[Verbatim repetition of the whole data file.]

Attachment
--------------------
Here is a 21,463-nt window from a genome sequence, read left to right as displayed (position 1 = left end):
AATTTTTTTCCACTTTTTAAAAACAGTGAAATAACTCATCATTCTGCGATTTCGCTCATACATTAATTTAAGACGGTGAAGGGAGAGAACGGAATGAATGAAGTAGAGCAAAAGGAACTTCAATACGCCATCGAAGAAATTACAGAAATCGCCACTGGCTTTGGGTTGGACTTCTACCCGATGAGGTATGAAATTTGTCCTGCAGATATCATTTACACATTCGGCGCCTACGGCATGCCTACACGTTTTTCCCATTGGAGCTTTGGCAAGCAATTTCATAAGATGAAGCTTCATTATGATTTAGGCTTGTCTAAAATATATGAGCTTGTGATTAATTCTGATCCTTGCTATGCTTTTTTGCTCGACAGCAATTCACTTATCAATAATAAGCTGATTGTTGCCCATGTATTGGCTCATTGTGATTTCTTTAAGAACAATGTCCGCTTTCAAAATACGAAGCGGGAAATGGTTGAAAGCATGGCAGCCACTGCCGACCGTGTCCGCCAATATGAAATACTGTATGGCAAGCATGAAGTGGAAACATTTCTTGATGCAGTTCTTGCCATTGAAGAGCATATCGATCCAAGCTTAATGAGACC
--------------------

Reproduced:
Here is a 21,463-nt window from a genome sequence, read left to right as displayed (position 1 = left end):
AATTTTTTTCCACTTTTTAAAAACAGTGAAATAACTCATCATTCTGCGATTTCGCTCATACATTAATTTAAGACGGTGAAGGGAGAGAACGGAATGAATGAAGTAGAGCAAAAGGAACTTCAATACGCCATCGAAGAAATTACAGAAATCGCCACTGGCTTTGGGTTGGACTTCTACCCGATGAGGTATGAAATTTGTCCTGCAGATATCATTTACACATTCGGCGCCTACGGCATGCCTACACGTTTTTCCCATTGGAGCTTTGGCAAGCAATTTCATAAGATGAAGCTTCATTATGATTTAGGCTTGTCTAAAATATATGAGCTTGTGATTAATTCTGATCCTTGCTATGCTTTTTTGCTCGACAGCAATTCACTTATCAATAATAAGCTGATTGTTGCCCATGTATTGGCTCATTGTGATTTCTTTAAGAACAATGTCCGCTTTCAAAATACGAAGCGGGAAATGGTTGAAAGCATGGCAGCCACTGCCGACCGTGTCCGCCAATATGAAATACTGTATGGCAAGCATGAAGTGGAAACATTTCTTGATGCAGTTCTTGCCATTGAAGAGCATATCGATCCAAGCTTAATGAGACC